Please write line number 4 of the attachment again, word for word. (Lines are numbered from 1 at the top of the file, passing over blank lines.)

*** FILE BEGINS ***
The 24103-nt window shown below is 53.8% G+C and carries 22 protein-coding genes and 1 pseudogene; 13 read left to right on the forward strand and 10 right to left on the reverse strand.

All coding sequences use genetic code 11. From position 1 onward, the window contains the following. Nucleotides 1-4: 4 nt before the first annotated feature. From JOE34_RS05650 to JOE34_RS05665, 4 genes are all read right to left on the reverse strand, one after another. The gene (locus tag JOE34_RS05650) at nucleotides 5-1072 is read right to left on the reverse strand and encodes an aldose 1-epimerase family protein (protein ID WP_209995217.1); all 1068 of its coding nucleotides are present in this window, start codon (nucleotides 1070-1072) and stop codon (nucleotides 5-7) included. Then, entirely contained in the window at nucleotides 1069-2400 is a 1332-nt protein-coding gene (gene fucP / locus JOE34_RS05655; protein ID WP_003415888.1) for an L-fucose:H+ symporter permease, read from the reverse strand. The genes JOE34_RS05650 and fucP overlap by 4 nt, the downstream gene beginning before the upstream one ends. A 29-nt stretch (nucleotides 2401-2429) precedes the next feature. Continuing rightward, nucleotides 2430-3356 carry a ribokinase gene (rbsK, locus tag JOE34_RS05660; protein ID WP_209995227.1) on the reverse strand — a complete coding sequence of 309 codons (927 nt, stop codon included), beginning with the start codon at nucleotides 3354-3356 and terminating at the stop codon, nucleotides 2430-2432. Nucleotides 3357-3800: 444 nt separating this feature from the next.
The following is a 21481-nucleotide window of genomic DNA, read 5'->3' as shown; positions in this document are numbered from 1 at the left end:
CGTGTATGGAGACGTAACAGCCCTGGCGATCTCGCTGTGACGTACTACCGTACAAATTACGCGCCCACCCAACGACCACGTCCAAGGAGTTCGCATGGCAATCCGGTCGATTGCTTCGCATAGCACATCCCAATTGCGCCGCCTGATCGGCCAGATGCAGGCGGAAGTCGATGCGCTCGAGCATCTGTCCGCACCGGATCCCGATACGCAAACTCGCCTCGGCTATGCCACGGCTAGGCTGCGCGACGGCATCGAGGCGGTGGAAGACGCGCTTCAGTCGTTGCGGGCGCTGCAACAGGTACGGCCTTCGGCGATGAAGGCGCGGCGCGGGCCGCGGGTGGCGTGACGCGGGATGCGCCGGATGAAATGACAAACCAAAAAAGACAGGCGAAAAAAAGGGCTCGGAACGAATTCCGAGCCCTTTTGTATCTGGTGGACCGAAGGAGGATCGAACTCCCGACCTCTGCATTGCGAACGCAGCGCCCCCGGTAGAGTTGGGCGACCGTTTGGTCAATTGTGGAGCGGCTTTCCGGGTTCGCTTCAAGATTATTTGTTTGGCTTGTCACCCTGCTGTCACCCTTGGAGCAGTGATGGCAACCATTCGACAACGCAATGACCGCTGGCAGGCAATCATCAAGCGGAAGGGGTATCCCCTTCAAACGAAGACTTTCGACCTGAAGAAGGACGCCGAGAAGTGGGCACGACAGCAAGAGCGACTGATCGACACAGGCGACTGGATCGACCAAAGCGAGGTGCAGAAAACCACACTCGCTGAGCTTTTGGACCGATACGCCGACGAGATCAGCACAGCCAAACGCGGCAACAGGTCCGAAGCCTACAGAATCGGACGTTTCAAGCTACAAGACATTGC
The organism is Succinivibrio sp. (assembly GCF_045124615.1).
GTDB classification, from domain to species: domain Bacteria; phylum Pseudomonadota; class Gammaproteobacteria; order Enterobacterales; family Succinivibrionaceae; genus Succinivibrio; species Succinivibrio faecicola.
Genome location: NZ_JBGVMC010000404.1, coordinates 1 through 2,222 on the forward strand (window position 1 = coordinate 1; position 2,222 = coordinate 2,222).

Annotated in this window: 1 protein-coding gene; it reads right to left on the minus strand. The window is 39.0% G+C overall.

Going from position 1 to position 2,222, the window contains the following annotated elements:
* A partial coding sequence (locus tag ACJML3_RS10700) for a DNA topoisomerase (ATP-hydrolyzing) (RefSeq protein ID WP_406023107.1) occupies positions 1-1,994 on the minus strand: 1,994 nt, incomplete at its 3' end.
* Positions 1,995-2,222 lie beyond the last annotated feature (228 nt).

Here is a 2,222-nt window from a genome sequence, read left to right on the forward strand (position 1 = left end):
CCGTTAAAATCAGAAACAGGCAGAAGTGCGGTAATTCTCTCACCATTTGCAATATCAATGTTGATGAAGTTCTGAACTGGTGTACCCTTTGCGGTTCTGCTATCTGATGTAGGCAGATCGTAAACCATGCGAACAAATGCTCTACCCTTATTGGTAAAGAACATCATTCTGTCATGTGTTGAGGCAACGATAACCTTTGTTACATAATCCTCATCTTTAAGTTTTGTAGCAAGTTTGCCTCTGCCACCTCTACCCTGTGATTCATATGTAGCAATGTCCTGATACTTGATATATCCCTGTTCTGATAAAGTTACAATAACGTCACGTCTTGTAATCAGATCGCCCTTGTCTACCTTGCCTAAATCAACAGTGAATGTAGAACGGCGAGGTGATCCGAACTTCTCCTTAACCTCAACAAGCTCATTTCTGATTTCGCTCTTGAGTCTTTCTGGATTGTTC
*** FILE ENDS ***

CGTGTATGGAGACGTAACAGCCCTGGCGATCTCGCTGTGACGTACTACCGTACAAATTACGCGCCCACCCAACGACCACGTCCAAGGAGTTCGCATGGCAATCCGGTCGATTGCTTCGCATAGCACATCCCAATTGCGCCGCCTGATCGGCCAGATGCAGGCGGAAGTCGATGCGCTCGAGCATCTGTCCGCACCGGATCCCGATACGCAAACTCGCCTCGGCTATGCCACGGCTAGGCTGCGCGACGGCATCGAGGCGGTGGAAGACGCGCTTCAGTCGTTGCGGGCGCTGCAACAGGTACGGCCTTCGGCGATGAAGGCGCGGCGCGGGCCGCGGGTGGCGTGACGCGGGATGCGCCGGATGAAATGACAAACCAAAAAAGACAGGCGAAAAAAAGGGCTCGGAACGAATTCCGAGCCCTTTTGTATCTGGTGGACCGAAGGAGGATCGAACTCCCGACCTCTGCATTGCGAACGCAGCGCCCCCGGTAGAGTTGGGCGACCGTTTGGTCAATTGTGGAGCGGCTTTCCGGGTTCGCTTCAAGATTATTTGTTTGGCTTGTCACCCTGCTGTCACCCTTGGAGCAGTGATGGCAACCATTCGACAACGCAATGACCGCTGGCAGGCAATCATCAAGCGGAAGGGGTATCCCCTTCAAACGAAGACTTTCGACCTGAAGAAGGACGCCGAGAAGTGGGCACGACAGCAAGAGCGACTGATCGACACAGGCGACTGGATCGACCAAAGCGAGGTGCAGAAAACCACACTCGCTGAGCTTTTGGACCGATACGCCGACGAGATCAGCACAGCCAAACGCGGCAACAGGTCCGAAGCCTACAGAATCGGACGTTTCAAGCTACAAGACATTGC